US News

Fed signals fresh rate rise this year and fewer cuts in 2024

Receive free US interest rates updates

Federal Reserve officials on Wednesday signalled support for another rate rise this year and fewer cuts in 2024 even as the US central bank held its benchmark interest rate steady at a 22-year high.

The Federal Open Market Committee opted against an interest rate increase following its latest two-day meeting and voted unanimously to hold the federal funds rate between 5.25 per cent and 5.5 per cent. That was in keeping with the bank’s strategy of moving more carefully in the latter stages of its fight against inflation.

Since March 2022, the Fed has pursued one of the most aggressive campaigns to choke off consumer and business demand in decades in a battle against price pressures that have proven far more persistent than expected.

In a statement, the committee said it remained “highly attentive to inflation risks”, noting economic activity had been expanding at a “solid pace” and jobs gains, while slower, were “strong”.

The Fed on Wednesday also released a new set of individual economic projections from its policymakers, which forecast stronger growth this year and a more benign inflation outlook compared with previous estimates released in June.

The projections, known as the dot plot, also signalled support for the funds rate to peak between 5.5 per cent and 5.75 per cent — translating to one more quarter-point rate rise this year — while pencilling in fewer interest rate cuts for 2024 and 2025.

The two-year Treasury yield, which moves with monetary policy expectations, rose to its highest level since 2006 following the Fed statement, as investors priced in the prospect of an additional interest rate rise this year. In the futures market, traders were evenly divided on the chances that the central bank would raise interest rates again by the end of 2023.

In a press conference following the statement, Fed chair Jay Powell said the decision to hold rates steady did not mean policymakers had concluded monetary policy was sufficiently restrictive to bring inflation under control.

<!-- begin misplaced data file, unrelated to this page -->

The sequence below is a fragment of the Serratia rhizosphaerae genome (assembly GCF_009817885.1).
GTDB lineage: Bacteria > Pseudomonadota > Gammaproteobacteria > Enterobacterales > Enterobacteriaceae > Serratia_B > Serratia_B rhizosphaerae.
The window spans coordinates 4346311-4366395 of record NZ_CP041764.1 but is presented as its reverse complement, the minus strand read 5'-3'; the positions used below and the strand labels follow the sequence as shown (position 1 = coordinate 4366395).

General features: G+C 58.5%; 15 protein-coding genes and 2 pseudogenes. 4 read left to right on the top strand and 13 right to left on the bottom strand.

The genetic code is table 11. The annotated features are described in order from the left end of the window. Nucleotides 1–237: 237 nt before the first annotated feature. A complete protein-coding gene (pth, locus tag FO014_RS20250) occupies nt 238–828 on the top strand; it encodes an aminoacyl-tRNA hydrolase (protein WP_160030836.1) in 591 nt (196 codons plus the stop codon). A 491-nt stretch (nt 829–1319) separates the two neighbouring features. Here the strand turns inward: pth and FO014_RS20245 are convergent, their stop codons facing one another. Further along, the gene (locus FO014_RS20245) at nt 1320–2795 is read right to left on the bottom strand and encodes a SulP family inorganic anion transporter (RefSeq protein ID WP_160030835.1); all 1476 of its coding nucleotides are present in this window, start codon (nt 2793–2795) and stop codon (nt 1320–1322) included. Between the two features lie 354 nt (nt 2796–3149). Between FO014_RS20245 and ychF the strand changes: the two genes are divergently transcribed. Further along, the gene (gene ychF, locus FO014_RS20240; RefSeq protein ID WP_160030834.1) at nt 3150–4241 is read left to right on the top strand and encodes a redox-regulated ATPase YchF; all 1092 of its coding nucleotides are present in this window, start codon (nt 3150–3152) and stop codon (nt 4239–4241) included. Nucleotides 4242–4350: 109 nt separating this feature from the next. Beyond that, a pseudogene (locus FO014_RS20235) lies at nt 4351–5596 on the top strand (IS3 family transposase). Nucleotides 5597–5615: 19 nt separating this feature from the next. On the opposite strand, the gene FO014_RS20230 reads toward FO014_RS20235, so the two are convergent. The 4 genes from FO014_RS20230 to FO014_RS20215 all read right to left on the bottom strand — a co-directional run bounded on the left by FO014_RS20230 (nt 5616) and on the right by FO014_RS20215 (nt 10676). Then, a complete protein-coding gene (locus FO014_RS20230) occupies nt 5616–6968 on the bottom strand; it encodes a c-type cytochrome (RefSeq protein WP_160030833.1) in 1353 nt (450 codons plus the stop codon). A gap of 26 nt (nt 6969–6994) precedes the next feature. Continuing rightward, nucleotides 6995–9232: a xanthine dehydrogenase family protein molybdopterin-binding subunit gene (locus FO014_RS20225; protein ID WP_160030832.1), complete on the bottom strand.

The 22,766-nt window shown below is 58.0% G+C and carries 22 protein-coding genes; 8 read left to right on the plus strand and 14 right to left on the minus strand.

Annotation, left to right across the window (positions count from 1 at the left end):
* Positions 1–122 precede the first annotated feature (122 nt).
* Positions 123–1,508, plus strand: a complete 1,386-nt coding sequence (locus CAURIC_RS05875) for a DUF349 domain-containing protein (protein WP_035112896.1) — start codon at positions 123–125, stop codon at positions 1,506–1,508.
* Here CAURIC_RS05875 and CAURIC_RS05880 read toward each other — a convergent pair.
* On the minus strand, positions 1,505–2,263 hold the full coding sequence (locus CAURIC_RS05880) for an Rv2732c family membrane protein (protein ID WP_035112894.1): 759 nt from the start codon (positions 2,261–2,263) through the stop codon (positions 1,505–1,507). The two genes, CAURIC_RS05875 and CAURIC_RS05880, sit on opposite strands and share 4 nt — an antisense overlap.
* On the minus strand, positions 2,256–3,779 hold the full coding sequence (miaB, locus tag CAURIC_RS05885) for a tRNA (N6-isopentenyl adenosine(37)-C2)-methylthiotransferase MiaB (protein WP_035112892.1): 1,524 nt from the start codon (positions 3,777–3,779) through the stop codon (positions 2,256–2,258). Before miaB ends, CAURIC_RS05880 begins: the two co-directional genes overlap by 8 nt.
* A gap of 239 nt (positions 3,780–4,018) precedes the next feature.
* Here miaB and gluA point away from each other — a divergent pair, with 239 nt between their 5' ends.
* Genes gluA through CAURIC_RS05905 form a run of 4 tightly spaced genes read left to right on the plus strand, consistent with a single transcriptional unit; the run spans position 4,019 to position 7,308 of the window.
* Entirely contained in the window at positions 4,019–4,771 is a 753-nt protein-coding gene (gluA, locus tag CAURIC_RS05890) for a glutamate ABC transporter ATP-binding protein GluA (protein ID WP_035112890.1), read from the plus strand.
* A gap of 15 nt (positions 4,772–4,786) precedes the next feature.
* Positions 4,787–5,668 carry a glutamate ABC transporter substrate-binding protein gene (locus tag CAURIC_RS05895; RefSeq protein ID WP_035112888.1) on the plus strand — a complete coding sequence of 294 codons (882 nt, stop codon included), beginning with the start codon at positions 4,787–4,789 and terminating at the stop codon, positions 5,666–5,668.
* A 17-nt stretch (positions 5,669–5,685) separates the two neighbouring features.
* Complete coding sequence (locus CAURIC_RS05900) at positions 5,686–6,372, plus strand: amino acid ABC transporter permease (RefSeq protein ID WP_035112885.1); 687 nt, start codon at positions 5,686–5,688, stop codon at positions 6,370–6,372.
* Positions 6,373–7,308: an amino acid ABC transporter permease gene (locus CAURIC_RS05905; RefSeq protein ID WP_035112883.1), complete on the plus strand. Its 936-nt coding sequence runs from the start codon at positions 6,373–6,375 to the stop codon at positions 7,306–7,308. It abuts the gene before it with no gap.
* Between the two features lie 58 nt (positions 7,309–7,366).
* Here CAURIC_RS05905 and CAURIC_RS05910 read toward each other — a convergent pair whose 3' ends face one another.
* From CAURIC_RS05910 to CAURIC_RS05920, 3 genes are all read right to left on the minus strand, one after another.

Pointing to the new projections, he added: “You will see that a majority of participants believe that it is more likely than not that . . . it will be appropriate for us to raise rates one more time in the two remaining meetings this year.”

Powell said that while a soft landing for the US economy was not yet his baseline view, there was still a path to bring inflation down without excessive job losses.

“It’s a good thing that the economy has been able to hold up under the tightening that we’ve done . . . if the economy comes in stronger than expected, that just means we’ll have to do more in terms of monetary policy to get back to 2 per cent.”

Michael de Pass, head of rates trading at Citadel Securities, said Powell had been “more hawkish than what the market was expecting”.

He added: “The main takeaway is that the Fed doesn’t want to declare victory over inflation yet.”

Most policymakers now project the fed funds rate will hover between 5 per cent to 5.25 per cent by the end of 2024, up from 4.6 per cent in June. They expect fewer cuts in 2025, with the median estimate for the benchmark rate revised up to 3.9 per cent from 3.4 per cent. Policymakers also submitted their first forecasts for 2026, predicting a year-end policy rate of between 2.75 per cent to 3 per cent.

The median estimate of the “neutral” rate, reflecting the level whereby growth is neither buoyed nor depressed, was unchanged at 2.5 per cent, although several officials pencilled in a higher level.

Officials’ median estimate for gross domestic product growth by year-end increased significantly to 2.1 per cent from 1 per cent and was again revised higher by 0.4 percentage points for 2024 to 1.5 per cent.

They also lowered their forecasts for core inflation to 3.7 per cent for 2023, having previously predicted 3.9 per cent. For 2024 they left their forecasts unchanged at 2.6 per cent, while forecasting that inflation would only revert to the Fed’s 2 per cent target by 2026.

The unemployment rate is now projected to reach 4.1 per cent by 2024, a lower peak compared to June.

But it is far from guaranteed that the Fed will follow through with further tightening, given the risks some officials see facing the US economy.

Officials are also aware that the impact of months of higher interest rates may only be becoming evident now, such as in the cooling of the US labour market.

Fresh challenges to growth have also emerged, including the resumption of student loan repayments, an unresolved autoworker strike and a looming government shutdown. A surge in oil prices stemming from recent supply cuts has also caused concern, amid fears it could lift the costs of goods and services.

A recent Financial Times poll of leading academic economists showed most thought the central bank had more work to do to beat back inflation. But other analysts are less sure.

“We think the Fed has finished hiking,” said Sophia Drossos, an economist at Point72 Asset Management. “We think there is enough downside to inflation and a speed bump to growth coming in Q4 that could put the Fed on pause.”


This website uses cookies. By continuing to use this site, you accept our use of cookies.